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5 ways to create a compassionate workplace culture and help workers recover from burnout


We live in tumultuous times which can create an added layer of uncertainty for employees who need to build relationships with students, patients or clients. Providing calm, confident and warm emotional labour can be difficult for people experiencing burnout, grief or compassion fatigue.

Workplace culture has emerged as a critical element to prevent burnout and support employees experiencing emotional distress.

Organizations that promote a sense of collective compassion — by supporting noticing, feeling and acting on the suffering of others at the workplace — may see improvements in both employee performance and job satisfaction.


Compassionate work culture

The emotions of sympathy, empathy and compassion play an important role in developing a compassionate work culture, by helping us pay attention, in professionally appropriate ways, to the suffering of our students, patients, clients, colleagues, managers and leaders.

Sympathy — the superficial recognition of the distress of another individual — is the first step towards developing a compassionate workplace. It helps us notice the suffering of others.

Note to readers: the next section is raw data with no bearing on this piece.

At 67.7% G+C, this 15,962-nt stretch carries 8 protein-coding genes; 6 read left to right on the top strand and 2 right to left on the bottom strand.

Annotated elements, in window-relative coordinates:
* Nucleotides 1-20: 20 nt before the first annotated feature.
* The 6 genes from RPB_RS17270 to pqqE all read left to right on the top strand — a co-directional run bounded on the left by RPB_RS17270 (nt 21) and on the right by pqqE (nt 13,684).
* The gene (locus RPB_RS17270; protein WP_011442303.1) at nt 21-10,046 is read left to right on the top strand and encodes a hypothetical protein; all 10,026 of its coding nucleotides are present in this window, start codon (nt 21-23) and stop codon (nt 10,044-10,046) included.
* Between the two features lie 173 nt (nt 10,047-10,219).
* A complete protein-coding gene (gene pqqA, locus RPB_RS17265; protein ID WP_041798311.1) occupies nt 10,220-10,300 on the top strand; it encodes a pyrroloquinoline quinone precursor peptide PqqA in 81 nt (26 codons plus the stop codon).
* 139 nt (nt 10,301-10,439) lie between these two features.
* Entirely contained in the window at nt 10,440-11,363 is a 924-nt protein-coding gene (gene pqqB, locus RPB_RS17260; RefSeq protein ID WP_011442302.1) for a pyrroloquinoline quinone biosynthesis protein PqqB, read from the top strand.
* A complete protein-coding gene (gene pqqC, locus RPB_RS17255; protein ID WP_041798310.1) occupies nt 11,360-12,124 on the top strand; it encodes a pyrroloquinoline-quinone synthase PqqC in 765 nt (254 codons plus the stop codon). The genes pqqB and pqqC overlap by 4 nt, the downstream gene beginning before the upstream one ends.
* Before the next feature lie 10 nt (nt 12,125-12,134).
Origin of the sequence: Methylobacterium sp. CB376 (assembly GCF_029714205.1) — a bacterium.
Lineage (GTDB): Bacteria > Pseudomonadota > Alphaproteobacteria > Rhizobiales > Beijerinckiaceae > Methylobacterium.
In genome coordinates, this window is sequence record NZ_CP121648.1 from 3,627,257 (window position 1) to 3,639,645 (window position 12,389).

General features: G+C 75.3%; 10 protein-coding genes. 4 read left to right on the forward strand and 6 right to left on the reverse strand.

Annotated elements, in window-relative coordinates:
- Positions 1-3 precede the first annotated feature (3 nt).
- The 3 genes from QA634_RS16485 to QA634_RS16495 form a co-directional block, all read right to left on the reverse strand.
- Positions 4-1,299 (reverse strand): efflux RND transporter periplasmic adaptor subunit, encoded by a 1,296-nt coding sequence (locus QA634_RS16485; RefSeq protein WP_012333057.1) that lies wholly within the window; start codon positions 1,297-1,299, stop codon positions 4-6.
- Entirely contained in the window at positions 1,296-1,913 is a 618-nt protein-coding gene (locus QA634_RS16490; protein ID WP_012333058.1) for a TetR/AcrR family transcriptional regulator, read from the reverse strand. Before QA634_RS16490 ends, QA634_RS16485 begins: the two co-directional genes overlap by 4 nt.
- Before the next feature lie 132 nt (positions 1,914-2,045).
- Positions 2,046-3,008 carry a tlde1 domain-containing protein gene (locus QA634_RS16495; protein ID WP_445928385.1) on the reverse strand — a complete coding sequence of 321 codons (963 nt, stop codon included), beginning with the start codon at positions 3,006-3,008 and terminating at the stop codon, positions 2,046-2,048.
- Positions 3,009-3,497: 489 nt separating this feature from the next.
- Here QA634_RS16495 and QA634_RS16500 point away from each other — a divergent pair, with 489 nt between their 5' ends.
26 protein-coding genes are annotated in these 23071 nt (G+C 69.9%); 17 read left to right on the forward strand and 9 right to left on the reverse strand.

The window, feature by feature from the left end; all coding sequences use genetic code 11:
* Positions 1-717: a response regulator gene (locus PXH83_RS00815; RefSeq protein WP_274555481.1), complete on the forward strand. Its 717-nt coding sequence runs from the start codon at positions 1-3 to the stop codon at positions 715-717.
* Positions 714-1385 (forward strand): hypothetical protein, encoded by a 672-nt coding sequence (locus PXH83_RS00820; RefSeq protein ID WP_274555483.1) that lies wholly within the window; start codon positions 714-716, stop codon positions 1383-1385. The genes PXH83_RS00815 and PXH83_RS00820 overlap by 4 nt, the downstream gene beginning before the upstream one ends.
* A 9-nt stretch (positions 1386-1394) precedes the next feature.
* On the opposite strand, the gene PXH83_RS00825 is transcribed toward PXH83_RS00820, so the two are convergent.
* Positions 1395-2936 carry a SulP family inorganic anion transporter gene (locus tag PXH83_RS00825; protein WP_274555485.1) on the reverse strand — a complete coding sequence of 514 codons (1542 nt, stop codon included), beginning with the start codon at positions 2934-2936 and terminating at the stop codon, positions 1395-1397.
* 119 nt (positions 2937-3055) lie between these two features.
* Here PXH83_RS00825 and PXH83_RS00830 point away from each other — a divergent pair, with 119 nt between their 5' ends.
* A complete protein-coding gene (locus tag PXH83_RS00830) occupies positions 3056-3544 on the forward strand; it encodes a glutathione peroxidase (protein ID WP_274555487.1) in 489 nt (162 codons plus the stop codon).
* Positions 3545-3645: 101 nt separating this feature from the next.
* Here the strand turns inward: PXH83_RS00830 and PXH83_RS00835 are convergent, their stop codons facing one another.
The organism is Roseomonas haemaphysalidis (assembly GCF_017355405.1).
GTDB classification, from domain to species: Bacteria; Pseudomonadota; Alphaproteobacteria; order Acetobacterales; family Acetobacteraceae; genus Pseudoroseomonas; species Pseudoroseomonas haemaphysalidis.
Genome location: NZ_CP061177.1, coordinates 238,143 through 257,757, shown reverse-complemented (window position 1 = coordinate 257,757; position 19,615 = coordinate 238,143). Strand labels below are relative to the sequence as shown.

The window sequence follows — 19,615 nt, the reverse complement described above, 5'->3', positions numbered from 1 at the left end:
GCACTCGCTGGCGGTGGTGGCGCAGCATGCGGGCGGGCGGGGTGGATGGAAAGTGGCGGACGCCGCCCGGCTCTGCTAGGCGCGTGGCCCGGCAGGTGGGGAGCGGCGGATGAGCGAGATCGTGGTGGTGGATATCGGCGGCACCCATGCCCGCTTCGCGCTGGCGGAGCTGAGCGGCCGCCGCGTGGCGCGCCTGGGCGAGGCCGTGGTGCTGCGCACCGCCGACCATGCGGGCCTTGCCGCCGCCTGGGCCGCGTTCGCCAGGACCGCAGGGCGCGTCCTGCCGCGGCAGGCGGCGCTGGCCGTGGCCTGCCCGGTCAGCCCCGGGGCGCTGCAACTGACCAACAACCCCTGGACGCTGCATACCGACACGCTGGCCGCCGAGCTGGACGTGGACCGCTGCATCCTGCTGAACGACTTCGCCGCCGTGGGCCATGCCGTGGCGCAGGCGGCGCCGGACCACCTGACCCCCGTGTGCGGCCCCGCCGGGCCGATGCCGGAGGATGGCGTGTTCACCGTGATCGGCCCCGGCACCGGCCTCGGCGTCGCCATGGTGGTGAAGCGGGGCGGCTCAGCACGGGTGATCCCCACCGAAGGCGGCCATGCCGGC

The emotion of empathy compels us to take the time and attention to investigate and understand the response of the individual in distress. Compassion is noticing, feeling and then acting on the suffering of others.

Workers’ acknowledgement and response to these emotions vary according to their professional duties and boundaries. But compassionate action can make the difference at the workplace, whether through small moments of kind interpersonal interaction or sustained collective effort to address complex and multifaceted challenges.


Responding to co-workers

An example of how these emotions help to create a compassionate workplace would be the familiar case of a person struggling with a new software program, such as an expense reporting system.

A sympathetic response by a colleague would be to notice that a co-worker is spending too much time inputting their expenses into the management system, and to say, “The new system is tricky! Good luck!” and then walk away.

Empathy would prompt the colleague to seek to understand what the co-worker was already doing (rather than jumping in with an immediate solution) so that the colleague can figure out the origin of the frustration. Empathetic listening takes time.

Having felt similarly frustrated, the colleague may feel compassion and feel compelled to act by scheduling time during the next reporting period to sit with and help the co-worker complete their expense submission. If, through empathetic listening and compassionate action, further action is warranted, the colleague may offer to raise the problem as a larger systemic issue related to software training with management.


Compassion in action

Building an organizational culture that encourages compassion requires employers and employees to create time and space for listening. The cause of a person’s distress, whether displayed in the workplace or not, can be complex, multi-faceted and not easily solved.

Compassion satisfaction, or the joy and pleasure of providing care to others, provides the caregiver with the long-term fortitude to help others.

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